March 4, 2021

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Shadow Doctor #1 by Peter Calloway and Georges Jeanty

Shadow Doctor #1
Written by Peter Calloway
Art by Georges Jeanty
Color by Juancho!
Lettering and Backmatter Design by Charles Pritchett
Published by AfterShock Comics

Shadow Doctor, is based on the true story of writer Peter Calloway’s grandfather Nathaniel Calloway. Nathaniel is a Black man who worked with the mob in Chicago during Prohibition and the Great Depression. Nathaniel is narrating his story from his hospital bed in 1979 to his son David. After surviving an ambush while helping to run whiskey, Nathaniel vows to go to medical school and become a doctor so that he might make a better life for himself. The problem is no hospital would hire him and no bank would loan him money to start a clinic. There’s no question that this is because he’s Black. The hiring managers and loan officers, each of whom is a white man, tell Nathaniel that it isn’t personal, they’re just following the rules. Eventually, it becomes clear to him that his only chance is to turn to the mob for help.

While Nathaniel is depicted as determined, brave, and smart, Peter Calloway avoids lionizing his grandfather by showing that Nathaniel was willing to do some morally gray things in order to realize his dream. As Nathaniel explains to his son, “Most decisions are quiet things, born of an idea, a moment of contemplation. But the ones born from desperation—they aren’t quiet things.” That sense of desperation permeates each page set in the ’20s and ’30s.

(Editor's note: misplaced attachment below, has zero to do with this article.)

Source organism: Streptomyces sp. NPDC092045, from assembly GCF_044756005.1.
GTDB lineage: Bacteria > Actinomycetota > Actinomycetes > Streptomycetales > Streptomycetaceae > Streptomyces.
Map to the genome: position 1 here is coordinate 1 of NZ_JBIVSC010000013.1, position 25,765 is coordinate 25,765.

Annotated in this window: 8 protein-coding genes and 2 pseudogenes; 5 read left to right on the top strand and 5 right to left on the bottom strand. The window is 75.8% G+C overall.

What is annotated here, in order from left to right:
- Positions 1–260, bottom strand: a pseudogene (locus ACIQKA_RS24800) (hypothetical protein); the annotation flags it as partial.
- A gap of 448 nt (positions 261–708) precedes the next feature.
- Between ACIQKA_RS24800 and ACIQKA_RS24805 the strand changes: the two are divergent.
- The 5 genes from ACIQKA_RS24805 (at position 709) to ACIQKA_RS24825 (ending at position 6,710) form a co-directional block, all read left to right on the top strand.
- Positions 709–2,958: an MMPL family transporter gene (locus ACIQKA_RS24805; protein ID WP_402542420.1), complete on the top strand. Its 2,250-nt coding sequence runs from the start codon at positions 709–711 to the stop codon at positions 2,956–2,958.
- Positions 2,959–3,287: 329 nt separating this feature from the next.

The art has a watercolor feel to it and Georges Jeanty is able to convey the different eras quickly and effectively. This isn’t surprising since Jeanty worked on The American Way, which was set in the 1960s. The characters’ expressions in particular are well done, conveying both Nathaniel’s determination and desperation as well as the bigotry of many of the white characters, some of whom have no problem letting Nathaniel know that their horrific treatment of him is personal. Jeanty’s use of light and shadows in the scenes of Depression-struck Chicago are particular stirring. Juancho!’s muted color palate and red-tinged sky help draw the reader in. This is a series that I plan to continue reading.